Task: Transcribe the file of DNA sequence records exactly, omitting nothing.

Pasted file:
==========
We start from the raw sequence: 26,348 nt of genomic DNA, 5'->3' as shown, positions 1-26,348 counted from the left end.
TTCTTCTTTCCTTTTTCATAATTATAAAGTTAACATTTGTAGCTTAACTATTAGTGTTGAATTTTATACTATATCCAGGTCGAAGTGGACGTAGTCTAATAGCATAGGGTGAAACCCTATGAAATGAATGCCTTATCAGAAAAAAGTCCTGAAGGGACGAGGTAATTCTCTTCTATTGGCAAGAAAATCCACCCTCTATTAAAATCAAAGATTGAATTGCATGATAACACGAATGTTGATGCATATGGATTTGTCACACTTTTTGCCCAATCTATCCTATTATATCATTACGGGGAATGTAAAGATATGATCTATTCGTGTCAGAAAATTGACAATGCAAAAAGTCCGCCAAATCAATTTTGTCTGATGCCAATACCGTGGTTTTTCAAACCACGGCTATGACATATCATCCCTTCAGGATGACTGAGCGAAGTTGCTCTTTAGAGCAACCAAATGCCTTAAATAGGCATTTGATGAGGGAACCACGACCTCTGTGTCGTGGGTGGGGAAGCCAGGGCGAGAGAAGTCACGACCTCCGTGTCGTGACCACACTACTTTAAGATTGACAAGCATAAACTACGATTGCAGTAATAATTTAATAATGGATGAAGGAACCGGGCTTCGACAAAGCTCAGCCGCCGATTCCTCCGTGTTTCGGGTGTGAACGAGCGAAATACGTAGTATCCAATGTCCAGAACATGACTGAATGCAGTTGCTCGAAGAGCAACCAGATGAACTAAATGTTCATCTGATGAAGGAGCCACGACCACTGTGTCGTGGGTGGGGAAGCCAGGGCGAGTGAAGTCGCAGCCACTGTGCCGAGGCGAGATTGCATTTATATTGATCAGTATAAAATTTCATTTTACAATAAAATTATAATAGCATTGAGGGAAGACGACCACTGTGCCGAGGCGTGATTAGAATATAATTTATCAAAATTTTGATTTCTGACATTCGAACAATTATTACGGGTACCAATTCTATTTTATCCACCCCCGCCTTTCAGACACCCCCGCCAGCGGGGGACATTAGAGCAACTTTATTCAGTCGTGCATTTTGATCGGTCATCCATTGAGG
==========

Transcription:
We start from the raw sequence: 26,348 nt of genomic DNA, 5'->3' as shown, positions 1-26,348 counted from the left end.
TTCTTCTTTCCTTTTTCATAATTATAAAGTTAACATTTGTAGCTTAACTATTAGTGTTGAATTTTATACTATATCCAGGTCGAAGTGGACGTAGTCTAATAGCATAGGGTGAAACCCTATGAAATGAATGCCTTATCAGAAAAAAGTCCTGAAGGGACGAGGTAATTCTCTTCTATTGGCAAGAAAATCCACCCTCTATTAAAATCAAAGATTGAATTGCATGATAACACGAATGTTGATGCATATGGATTTGTCACACTTTTTGCCCAATCTATCCTATTATATCATTACGGGGAATGTAAAGATATGATCTATTCGTGTCAGAAAATTGACAATGCAAAAAGTCCGCCAAATCAATTTTGTCTGATGCCAATACCGTGGTTTTTCAAACCACGGCTATGACATATCATCCCTTCAGGATGACTGAGCGAAGTTGCTCTTTAGAGCAACCAAATGCCTTAAATAGGCATTTGATGAGGGAACCACGACCTCTGTGTCGTGGGTGGGGAAGCCAGGGCGAGAGAAGTCACGACCTCCGTGTCGTGACCACACTACTTTAAGATTGACAAGCATAAACTACGATTGCAGTAATAATTTAATAATGGATGAAGGAACCGGGCTTCGACAAAGCTCAGCCGCCGATTCCTCCGTGTTTCGGGTGTGAACGAGCGAAATACGTAGTATCCAATGTCCAGAACATGACTGAATGCAGTTGCTCGAAGAGCAACCAGATGAACTAAATGTTCATCTGATGAAGGAGCCACGACCACTGTGTCGTGGGTGGGGAAGCCAGGGCGAGTGAAGTCGCAGCCACTGTGCCGAGGCGAGATTGCATTTATATTGATCAGTATAAAATTTCATTTTACAATAAAATTATAATAGCATTGAGGGAAGACGACCACTGTGCCGAGGCGTGATTAGAATATAATTTATCAAAATTTTGATTTCTGACATTCGAACAATTATTACGGGTACCAATTCTATTTTATCCACCCCCGCCTTTCAGACACCCCCGCCAGCGGGGGACATTAGAGCAACTTTATTCAGTCGTGCATTTTGATCGGTCATCCATTGAGG